A few of the factors to consider about U.S sports franchising abroad is relevance. Is the sport or is this team relevant to where ever they are being relocated? The main reason you see the N.F.L. when they play their two games a year in London, put a big name team in each game, is that many people in London couldn’t tell you anything about the Jacksonville Jaguars, or any other lesser known team.
I think the safest bet when it comes to pushing a game abroad like that would be either soccer or baseball. Another thing to consider with football, do kids on playgrounds and empty fields play the American version of football, or are they immersed in soccer. In the past few years, a major focus has been put on the effects of head injuries and dangers of football. “What’s been eye opening to discover is the trickle-down effect from the NFL to Youth football. High school parents and coaches and players noticed the league recently agreed to a $765-million settlement with former players who sued the NFL for hiding the effects of brain trauma” (King 22). There is a real opportunity for soccer to grow here in America. Since ESPN and NBC Sports channels have put a spotlight on international soccer, “Ratings for recent high profile matches have nearly doubled compared to just a few years ago” (Sullivan29).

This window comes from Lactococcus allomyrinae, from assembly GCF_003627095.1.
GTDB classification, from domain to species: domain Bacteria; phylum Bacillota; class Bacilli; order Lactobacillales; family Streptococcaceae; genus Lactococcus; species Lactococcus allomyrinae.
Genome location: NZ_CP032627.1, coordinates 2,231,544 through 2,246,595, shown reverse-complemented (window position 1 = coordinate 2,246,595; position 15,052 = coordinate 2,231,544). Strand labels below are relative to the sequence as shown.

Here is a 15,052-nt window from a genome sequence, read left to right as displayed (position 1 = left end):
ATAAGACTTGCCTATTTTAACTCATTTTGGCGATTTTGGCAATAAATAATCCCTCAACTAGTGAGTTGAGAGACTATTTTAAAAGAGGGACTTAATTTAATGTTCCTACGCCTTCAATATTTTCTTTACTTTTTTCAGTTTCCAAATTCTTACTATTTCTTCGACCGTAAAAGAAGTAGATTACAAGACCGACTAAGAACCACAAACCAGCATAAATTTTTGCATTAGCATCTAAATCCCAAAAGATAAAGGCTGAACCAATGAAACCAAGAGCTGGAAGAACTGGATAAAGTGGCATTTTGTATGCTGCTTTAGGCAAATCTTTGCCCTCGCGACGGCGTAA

Due to time zones and travel, Central America and South America are probably the places to reach. Imagine a seven game series in baseball with a team in London and a team in California that is a lot of time zone jumping and travelling to do for a series that has four games in one location and three games in the other location. Being able to stay close to the same time zones make it possible. Baseball has already expanded into Canada, where it is not exactly their national pastime. I think it could work much better south of the border now. I believe the government should be protecting industries from too much imported goods. The main reason would be jobs, when imported goods…